The Inspection Paradox: How to Avoid Bias and Find Customer Metrics That Matter
Stackery sponsored this post.
I was reading an amazing article yesterday on “The Inspection Paradox,” a statistical illusion that occurs frequently in daily life.
Here is an example that illustrates this paradox: When we ask the dean what the average college class size is, she says 35. When we ask students, their answer is 95. No one here is lying.
The explanation is easy without doing any math: Students are much more likely to be in a large class. Random sampling would be much more likely to pick a student taking a 500-student lecture survey than one of the kids in a 10-person seminar.
The inspection paradox observes that when we try to find an average, it matters if we’re asking the observers or participants.
How the Inspection Paradox Relates to Development
I was thinking about this as I considered the situation of a web developer who’s trying to describe what constitutes “good” performance for their service.
Okay, before we dive into this, I want to say the above scenarios aren’t real-life examples of the inspection paradox. They’re really more closely related to selection or survivorship bias. But it was a fun entry point to the concept.
As Downey describes in his article, the inspection paradox will give you an odd feeling on the racetrack: everyone you pass seems to be going much slower and everyone who passes you seems to be really zooming. This is reasonable because when someone is going very close to your speed, it’s very very unlikely you’ll pass each other on a racetrack. If you’re moving at identical speeds you never will!
Our Distorted View of Average
Upon learning about the inspection paradox, I was immediately reminded of what developers experience when comparing the performance of their web apps. It’s easy to think of examples of apps that deliver incredibly short response times or web services that really crawl. But it’s much harder to think of examples of apps whose performance is very similar to our own.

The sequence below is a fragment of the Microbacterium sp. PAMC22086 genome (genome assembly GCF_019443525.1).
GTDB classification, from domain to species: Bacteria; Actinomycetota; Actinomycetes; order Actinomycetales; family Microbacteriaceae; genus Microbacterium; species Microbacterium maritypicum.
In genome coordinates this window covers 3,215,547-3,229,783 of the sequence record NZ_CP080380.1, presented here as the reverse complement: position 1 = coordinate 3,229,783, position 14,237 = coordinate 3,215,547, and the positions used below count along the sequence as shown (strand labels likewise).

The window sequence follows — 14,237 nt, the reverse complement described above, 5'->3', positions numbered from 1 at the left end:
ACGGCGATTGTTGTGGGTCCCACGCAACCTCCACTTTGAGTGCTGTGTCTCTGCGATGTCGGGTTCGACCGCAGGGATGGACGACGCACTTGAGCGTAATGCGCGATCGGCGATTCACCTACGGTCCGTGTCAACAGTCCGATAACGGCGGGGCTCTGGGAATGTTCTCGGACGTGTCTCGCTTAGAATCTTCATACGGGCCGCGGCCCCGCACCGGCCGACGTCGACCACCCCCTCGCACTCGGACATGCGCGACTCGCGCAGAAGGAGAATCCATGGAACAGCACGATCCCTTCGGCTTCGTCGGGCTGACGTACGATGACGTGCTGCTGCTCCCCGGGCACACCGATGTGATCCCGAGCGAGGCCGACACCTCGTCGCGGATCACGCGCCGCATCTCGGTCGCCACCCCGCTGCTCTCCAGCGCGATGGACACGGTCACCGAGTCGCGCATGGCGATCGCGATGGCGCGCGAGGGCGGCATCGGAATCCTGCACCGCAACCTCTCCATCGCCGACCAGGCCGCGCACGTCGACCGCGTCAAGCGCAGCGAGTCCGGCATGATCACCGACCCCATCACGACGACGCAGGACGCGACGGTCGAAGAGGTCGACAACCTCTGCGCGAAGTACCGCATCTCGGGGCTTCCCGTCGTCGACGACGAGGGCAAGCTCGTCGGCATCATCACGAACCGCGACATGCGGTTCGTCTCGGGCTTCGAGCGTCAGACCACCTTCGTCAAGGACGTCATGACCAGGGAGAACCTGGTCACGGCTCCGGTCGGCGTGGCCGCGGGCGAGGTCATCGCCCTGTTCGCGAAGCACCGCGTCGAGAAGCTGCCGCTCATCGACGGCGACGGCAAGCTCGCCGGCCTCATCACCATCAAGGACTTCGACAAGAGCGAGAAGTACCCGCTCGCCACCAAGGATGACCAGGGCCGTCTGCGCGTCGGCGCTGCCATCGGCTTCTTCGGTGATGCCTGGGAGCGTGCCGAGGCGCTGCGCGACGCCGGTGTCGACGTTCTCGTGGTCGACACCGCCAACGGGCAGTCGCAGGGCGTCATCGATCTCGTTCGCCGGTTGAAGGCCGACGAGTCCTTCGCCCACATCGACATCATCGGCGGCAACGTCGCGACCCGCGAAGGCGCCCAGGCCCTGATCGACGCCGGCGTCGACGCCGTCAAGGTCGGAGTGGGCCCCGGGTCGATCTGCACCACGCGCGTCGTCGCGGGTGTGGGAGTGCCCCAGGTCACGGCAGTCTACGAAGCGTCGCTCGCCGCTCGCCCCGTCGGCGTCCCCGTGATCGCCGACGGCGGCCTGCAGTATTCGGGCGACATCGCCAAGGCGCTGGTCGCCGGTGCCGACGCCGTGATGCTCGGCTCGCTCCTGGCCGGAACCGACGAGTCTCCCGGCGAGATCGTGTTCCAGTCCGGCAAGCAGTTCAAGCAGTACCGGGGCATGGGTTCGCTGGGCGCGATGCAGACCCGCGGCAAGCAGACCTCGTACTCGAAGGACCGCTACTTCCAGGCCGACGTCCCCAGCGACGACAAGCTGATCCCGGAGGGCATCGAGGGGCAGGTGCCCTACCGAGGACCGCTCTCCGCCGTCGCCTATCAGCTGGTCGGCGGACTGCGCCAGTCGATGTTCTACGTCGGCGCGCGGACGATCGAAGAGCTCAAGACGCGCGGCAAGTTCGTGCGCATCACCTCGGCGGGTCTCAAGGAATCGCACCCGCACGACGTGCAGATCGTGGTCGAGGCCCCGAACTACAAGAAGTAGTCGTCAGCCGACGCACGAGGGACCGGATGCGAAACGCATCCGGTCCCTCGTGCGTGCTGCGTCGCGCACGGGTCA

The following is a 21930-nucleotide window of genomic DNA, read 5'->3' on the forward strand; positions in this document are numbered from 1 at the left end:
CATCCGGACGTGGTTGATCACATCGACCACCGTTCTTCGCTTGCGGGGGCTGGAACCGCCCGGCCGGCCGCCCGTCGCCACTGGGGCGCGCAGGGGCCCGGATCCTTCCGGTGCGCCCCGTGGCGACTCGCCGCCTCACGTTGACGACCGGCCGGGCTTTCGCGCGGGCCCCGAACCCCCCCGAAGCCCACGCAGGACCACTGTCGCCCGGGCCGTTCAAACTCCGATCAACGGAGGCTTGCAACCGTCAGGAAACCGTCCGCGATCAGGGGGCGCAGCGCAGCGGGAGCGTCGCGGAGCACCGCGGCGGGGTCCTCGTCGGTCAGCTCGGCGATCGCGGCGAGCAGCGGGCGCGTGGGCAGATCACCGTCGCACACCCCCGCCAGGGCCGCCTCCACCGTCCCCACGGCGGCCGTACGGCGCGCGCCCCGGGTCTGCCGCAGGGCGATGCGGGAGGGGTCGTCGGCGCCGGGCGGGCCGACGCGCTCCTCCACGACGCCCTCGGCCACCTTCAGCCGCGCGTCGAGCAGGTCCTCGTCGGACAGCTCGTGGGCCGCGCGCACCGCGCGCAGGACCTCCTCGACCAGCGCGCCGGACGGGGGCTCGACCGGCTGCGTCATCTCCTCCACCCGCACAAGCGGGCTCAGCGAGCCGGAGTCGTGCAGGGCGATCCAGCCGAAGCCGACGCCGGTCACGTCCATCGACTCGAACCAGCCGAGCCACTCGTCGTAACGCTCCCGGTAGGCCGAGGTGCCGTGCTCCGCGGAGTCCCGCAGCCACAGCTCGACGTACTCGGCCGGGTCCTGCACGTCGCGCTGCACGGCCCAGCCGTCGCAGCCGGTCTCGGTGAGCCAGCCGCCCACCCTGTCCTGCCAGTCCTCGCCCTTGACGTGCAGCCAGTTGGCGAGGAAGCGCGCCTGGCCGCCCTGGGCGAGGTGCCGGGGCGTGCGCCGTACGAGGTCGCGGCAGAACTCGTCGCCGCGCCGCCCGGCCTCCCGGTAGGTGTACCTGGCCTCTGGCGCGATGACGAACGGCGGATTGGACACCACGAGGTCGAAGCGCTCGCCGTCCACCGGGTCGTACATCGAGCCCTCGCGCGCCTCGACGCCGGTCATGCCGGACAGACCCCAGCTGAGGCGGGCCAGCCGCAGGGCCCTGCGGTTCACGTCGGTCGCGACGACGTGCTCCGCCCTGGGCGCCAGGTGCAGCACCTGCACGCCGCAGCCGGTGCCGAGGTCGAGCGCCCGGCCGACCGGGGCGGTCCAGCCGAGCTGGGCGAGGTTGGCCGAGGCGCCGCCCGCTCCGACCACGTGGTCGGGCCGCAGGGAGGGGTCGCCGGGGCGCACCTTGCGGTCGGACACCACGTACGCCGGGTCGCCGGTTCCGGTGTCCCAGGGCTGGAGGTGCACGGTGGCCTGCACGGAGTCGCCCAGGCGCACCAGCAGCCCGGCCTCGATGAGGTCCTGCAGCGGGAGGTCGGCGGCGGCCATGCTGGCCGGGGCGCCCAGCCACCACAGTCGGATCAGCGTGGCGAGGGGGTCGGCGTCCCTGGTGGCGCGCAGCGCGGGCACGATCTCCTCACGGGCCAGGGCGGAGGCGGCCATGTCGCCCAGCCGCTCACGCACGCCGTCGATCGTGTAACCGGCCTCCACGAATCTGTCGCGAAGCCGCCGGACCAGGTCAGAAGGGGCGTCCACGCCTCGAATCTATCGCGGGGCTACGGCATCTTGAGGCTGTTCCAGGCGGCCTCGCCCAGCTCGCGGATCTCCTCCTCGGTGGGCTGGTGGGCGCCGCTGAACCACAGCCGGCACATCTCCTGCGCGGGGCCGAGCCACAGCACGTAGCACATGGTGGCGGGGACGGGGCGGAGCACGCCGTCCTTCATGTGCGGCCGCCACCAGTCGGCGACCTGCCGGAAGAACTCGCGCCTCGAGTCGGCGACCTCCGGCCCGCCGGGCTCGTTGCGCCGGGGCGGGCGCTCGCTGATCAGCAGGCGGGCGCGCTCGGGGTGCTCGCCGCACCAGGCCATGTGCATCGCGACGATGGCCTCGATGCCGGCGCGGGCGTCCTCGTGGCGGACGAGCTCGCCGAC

This is also evident when we go looking for Medium blog posts about performance. There are way more articles on “how we beat speed-of-light limitations in our latest service” or “how we stopped taking two weeks to deliver an email” rather than “how we render our app in 7.2 seconds, which is fine.”
Okay, I said it already but I’m saying it again: I know this is selection bias.
The problem with focusing on extremely poor or unrealistically great examples is that it encourages a kind of paralysis.
“We’ll never get the responsiveness of Netflix, so why bother tweaking our CDN?” a developer might reasonably ask.
It’s very easy to feel daunted by examples where other dev teams seem to deliver the impossible. However, here is a more positive — and ultimately, rational — way to look at the performance gap:
“Yeah, we can be slow during peak usage, but at least we’re not Thingiverse!”
(I love you, Thingiverse — I’m sorry). Just because you’re beating the industry’s worst performers doesn’t mean you have reason to be complacent.
Above all, a focus on outliers tends to take the focus off incremental changes. Small improvements and small downgrades both seem tiny compared to extreme cases. But here’s the thing: No service gets to top performance in a single step. To make great improvements you must build on small ones. If you don’t take the time to celebrate a 50 ms average performance boost, you’ll accept changes that make for small slowdowns, and eventually, those slowdowns will accumulate until you find yourself heading to the bottom of the pack.
Why These Metrics Are Hiding the Real Contest
Finally, all of these number comparisons can be a distraction. At the end of the day, the most important thing is to listen to your users.
As Charity Majors, engineer and co-founder of honeycomb.io, once tweeted: “Nines don’t matter if your customer is unhappy.”
So, essentially, user expectations are subtle around site performance, and minor user interface (UI) tweaks can vastly change the perception of performance.
A Real Example
Were you annoyed that I didn’t use real examples of The Inspection Paradox? Okay, here’s a real one:
Something prevalent back in the day when I managed enterprise services for successful startup New Relic was a paradox I’d describe as one of two generalized questions:
“What’s our average page load time?” vs. “How often do we risk $100,000 in revenue through poor performance?”
The average user of any software tool is going to be a small dev shop or lone developer. They’ll often have high usage rates, meaning most times when your tool gets used it is under minimal loads and performs pretty well.
But with high-value customers, it’s likely they’re using your tool to its very limits (huge amounts of data, unusual environments, etc). This often means the more a customer matters to your business, the worse your product performs.
Measure, as Best You Can, Satisfaction Not Speed
The inspection paradox means that averaging user performance can get you a different answer than taking the average user response. But more importantly, your users know what counts as acceptable performance. If you measure their happiness either directly or with proxies like session time, you can see where you’re really succeeding. And always celebrate small improvements — they’re the building blocks for bigger wins.
New Relic is a sponsor of The New Stack.
Feature image via Pixabay.